I took a snapshot of this poster of the Sonics of Needville off the wall at the apartment of Norton Records co-honcho Billy Miller, it really looks much better in person. Billy said he has another Sonics poster from the same time.
Needville is a small town southwest of Houston. This band is known on record as Vance Charles and the Sonics. The other members in the photo are Ralph, Frank, Richard and Glenn.
I don’t know Richard’s and Glenn’s last names. As for Ralph and Frank, a reader wrote in that these are likely the same Vance Charles, Frank Sebesta and Ralph McCauley who played in the Barons who were active around Houston in the early 1970s. The Barons had two LPs on Solar label, as well as two 45s, “Mellow Moonlight” / “Strung Out On You” and “Wounds Of Love” / “Put Me In Jail”, but I’ve heard none of these. Other Barons members and associates include Luke “CC” Davis, Morris A. Bosak and Billy Wade McKnight. Can anyone confirm this connection?
The band cut a great fuzz stomper, “My Soul” backed by an average version of “We Gotta Get Out of This Place”, and released in June of ’66 on the Golden Eagle label of Houston.
Although it sounds like an original song, the top side is actually an adaption of Clifton Chenier’s “My Soul”, a very fine, pre-zydeco r&b song with accordion and even Little Richard “wooh”s, released on the Checker label in the late ’50s:
Why do I, sit and cry, without a reason?
I don’t know why, it’s my soul …
If I, should jump up and holler, without a reason,
smack in the collar (?), it’s my soul …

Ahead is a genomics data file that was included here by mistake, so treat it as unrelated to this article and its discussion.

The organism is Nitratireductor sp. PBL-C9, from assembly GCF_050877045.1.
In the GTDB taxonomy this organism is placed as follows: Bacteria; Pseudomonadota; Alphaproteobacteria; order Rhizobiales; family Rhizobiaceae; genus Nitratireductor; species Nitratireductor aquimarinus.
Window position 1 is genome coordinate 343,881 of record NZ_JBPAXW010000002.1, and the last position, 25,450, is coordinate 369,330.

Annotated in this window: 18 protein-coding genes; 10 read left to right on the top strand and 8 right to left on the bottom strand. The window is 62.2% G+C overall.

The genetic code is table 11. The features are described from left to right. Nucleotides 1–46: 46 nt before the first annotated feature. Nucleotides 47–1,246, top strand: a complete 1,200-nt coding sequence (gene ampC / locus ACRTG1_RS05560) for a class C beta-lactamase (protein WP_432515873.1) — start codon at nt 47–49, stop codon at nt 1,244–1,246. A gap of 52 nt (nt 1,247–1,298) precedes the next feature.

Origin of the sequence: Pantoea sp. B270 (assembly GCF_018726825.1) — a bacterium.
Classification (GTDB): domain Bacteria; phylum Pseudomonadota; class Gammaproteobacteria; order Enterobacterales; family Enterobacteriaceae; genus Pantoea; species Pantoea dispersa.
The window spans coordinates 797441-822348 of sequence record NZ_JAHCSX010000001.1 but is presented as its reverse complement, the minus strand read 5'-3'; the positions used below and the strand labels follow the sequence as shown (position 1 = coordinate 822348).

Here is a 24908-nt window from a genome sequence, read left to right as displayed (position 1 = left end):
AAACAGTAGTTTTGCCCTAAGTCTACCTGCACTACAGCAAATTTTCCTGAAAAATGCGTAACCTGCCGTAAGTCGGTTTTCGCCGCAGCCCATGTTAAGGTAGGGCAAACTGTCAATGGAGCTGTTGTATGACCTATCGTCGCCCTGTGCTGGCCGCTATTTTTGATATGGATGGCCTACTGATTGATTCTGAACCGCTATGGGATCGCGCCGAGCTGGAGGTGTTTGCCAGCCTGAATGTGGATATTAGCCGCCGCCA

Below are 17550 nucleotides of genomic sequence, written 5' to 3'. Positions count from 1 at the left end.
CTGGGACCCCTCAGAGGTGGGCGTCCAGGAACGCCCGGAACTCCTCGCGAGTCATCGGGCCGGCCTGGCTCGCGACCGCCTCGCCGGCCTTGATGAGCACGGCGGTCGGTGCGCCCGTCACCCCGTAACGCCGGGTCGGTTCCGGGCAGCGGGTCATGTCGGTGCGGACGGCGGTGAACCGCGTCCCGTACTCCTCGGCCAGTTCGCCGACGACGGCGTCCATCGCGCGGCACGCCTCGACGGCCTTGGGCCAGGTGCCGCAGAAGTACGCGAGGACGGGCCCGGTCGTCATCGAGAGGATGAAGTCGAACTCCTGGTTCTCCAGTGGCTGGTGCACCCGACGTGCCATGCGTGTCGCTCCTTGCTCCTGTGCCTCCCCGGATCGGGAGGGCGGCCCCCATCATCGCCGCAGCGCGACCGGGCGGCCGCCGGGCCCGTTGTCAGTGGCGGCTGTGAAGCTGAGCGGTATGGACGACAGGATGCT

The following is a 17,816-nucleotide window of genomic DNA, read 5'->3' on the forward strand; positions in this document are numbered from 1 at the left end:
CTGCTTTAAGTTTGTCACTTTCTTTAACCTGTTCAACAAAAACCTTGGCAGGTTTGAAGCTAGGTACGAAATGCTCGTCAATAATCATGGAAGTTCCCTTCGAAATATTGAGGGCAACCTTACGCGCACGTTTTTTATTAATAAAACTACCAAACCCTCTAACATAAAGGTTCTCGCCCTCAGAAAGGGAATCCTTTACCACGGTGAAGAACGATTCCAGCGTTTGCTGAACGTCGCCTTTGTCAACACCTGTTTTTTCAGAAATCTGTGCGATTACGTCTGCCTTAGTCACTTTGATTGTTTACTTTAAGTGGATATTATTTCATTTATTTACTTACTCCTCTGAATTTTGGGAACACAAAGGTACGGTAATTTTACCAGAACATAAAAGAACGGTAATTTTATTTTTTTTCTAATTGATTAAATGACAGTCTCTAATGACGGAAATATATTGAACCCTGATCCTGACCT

Golden Eagle is a label more known for its blues releases, but a pop-garage 45 by Reed Williams “There’s A Girl” / “I’m Free” preceded this Vance Charles disc and the label did release an album of mostly cover songs by the El Campo Jades titled “The 13th Song”.
Vance Charles released an earlier 45 also on Golden Eagle that I haven’t heard yet: “Put the Shades on Willie” (an Earl Hooker song) and “All for the Love of a Girl”.
Before these is a release on Spinner Records, a good if unexciting blues with horn section, “Mr. Train”. The flip of this is an absurd version of “Suzy Q” sung in a duck voice and listed under the ridiculous pseudonym Yakkity Quack and the Sonics.
The Spinner 45 was recorded at Gold Star Studios with Doyle Jones engineering. Doyle worked at Gold Star from December 1964 to January 1966, recording the Sir Douglas Quintet, Roy Head and Gaylan Ladd. He left Gold Star to start Jones Sound Studios with Mickey Gilley as part-owner, at 1523 Blair St. in the Heights neighborhood of Houston. This is the studio where the Golden Eagle discs were recorded.
Other garage bands who recorded at Jones Sound include Chaz & the Classics (“Girl of the 13th Hour”) and the Glass Kans (“Stick With Her”), and, of course, the Outcasts’ “1523 Blair”. Even better known are Neal Ford and the Fanatics great “Shame on You”, and the Moving Sidewalks LP Flashback, also cut at Jones. Doyle Jones kept the studio going until 1973, then converted it to a duplication house, until he passed away in 2006.
Another Vance Charles 45 I haven’t heard yet is on the Lori label, “Let’s Fall in Love” b/w “Closer To Me,” both Charles Booth originals. Charlie Booth’s production address is listed at 1738 Viking in Houston.
All of Vance Charles’ records were produced by Charlie Booth, so he is possibly one and the same person. Booth also produced a 45 by the Weavils from El Campo, Texas on the Lori label, “Here I Am in Love Again” / “We’re the Weavils”.
Thank you to Jack Swenson for information on the Barons.